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Theory is one thing, practice is another

Back in the day when Ben Hogan was busy becoming a god, one of his tour pals, Jimmy Demaret, found him hitting practice balls as night approached.

Demaret asked, “What are you trying to do, Ben? You made 10 birdies today and shot 63.”

Hogan responded, “Jimmy, there’s no reason a man can’t birdie every hole.”

That might have been a reasonable notion for him, but in the day-to-day real world of duck hooks, chili dips and three-putts, it’s pie in the sky.

Most of us are grateful if we happen upon a birdie every couple of rounds. But it’s not for lack of trying.

There’s no guessing how many practice balls America hits in a year. At Pinehurst alone, a club official estimates that 3.4 million balls are hit each year at the club’s practice facility, which is appropriately known as “Maniac Hill,” and which, by the way, is believed to have been the first dedicated practice range in the United States.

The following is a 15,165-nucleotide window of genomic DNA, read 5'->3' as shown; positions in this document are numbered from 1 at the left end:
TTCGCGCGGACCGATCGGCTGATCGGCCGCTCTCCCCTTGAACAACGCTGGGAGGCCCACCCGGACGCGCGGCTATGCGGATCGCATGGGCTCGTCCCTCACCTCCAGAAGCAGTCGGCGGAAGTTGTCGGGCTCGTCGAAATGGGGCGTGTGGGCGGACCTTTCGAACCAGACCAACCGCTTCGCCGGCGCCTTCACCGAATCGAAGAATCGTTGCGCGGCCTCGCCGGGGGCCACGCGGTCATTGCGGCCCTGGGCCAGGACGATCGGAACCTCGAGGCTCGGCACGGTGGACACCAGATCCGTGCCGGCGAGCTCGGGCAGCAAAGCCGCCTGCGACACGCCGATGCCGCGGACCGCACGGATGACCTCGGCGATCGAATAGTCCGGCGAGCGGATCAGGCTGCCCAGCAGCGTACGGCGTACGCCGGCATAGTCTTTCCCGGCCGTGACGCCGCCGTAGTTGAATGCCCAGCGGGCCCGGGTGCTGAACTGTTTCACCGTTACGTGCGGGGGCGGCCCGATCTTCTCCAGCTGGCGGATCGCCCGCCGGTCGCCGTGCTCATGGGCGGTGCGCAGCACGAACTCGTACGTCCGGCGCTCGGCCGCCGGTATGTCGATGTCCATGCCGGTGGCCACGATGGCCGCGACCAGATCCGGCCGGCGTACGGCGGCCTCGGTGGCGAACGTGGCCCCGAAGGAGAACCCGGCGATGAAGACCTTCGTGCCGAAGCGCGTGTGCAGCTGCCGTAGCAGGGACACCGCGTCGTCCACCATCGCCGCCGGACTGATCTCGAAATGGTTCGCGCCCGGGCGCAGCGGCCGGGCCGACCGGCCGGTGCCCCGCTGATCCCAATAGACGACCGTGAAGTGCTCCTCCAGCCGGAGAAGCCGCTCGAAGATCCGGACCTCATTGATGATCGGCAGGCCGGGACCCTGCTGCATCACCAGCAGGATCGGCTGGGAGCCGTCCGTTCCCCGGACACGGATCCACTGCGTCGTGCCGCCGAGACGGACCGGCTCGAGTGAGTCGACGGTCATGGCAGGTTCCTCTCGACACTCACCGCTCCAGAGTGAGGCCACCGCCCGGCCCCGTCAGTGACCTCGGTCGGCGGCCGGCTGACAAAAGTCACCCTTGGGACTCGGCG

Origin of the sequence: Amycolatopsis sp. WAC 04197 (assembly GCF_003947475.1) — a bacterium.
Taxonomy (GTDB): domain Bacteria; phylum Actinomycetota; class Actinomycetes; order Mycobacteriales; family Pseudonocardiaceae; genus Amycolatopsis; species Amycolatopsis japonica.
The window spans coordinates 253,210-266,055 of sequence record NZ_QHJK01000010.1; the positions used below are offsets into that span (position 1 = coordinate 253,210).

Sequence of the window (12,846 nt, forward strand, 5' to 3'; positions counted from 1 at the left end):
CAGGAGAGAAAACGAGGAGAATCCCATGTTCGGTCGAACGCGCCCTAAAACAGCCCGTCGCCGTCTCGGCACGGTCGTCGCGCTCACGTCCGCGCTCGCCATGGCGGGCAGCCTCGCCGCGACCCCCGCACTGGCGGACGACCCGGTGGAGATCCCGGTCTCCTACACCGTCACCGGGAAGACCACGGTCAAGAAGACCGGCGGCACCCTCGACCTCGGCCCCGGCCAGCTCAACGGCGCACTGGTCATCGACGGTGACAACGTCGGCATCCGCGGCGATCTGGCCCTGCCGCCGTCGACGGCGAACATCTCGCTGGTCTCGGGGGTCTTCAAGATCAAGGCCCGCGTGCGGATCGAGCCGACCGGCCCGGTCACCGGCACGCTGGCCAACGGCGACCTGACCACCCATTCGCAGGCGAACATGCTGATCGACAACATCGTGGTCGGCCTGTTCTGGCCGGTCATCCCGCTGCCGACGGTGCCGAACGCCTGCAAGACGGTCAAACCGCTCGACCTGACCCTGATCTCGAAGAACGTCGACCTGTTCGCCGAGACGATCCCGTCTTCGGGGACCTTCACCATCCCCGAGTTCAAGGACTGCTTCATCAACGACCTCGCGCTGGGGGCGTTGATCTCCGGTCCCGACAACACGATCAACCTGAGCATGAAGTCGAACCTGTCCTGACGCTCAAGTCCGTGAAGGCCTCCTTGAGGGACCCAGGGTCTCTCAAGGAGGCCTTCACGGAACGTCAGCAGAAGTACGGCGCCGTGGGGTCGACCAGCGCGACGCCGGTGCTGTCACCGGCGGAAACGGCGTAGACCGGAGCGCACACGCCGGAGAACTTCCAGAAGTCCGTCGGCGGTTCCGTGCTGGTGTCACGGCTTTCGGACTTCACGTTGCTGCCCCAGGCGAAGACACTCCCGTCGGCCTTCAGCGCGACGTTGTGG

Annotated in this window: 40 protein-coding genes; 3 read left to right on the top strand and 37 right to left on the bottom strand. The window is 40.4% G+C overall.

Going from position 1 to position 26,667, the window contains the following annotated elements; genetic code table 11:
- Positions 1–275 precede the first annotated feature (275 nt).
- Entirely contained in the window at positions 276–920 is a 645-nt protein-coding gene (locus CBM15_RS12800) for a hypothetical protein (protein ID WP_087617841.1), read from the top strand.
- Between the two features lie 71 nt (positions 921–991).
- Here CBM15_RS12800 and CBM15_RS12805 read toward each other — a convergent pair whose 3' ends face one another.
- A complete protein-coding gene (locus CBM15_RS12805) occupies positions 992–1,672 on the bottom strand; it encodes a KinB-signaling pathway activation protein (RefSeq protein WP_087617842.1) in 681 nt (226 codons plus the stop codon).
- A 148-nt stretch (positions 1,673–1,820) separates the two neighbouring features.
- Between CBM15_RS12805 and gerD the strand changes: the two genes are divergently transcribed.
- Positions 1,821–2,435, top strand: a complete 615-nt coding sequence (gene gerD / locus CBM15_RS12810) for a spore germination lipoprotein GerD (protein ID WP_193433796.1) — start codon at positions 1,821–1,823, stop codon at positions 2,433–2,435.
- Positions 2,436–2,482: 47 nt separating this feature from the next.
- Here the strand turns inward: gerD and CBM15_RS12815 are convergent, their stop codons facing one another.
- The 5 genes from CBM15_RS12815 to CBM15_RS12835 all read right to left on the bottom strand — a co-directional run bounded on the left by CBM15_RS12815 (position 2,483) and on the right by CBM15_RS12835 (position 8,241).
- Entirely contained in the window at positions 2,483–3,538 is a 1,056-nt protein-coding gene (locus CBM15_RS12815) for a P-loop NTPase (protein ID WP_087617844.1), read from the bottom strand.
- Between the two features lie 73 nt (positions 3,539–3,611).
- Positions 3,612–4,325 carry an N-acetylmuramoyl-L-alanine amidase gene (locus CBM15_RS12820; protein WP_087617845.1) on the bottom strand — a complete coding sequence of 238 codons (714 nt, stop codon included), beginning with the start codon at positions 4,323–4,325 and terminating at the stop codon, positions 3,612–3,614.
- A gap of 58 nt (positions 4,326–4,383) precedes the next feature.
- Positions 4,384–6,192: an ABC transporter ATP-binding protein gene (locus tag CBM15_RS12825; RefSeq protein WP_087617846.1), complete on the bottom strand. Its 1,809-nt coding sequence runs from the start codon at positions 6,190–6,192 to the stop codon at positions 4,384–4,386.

A cynic might say that all this practicing we do isn’t working too well, given an industry report that 1.5 billion balls are lost each year.

A cynic might be right. That’s a lot of bad swings.

The guy who said practice makes perfect obviously never saw a golf range.

Stand on a practice tee sometime and observe. There’s a fellow who staggers backward after hitting a shot to avoid falling down. To paraphrase a country song, I don’t think Hogan done it thataway.

There’s a devotee who takes a divot out of the grass that would make a nice toupee.

There’s a woman who can’t get the ball airborne but keeps looking at her club to see what’s wrong with it.

All kinds out there.

Hogan said the answer to golf can be found in the dirt. For most of us, it’s still there when we get through practicing.

Speaking of Hogan, he once told of a dream in which he birdied the first 17 holes but woke up mad because he only parred the 18th.

There’s just no pleasing some people.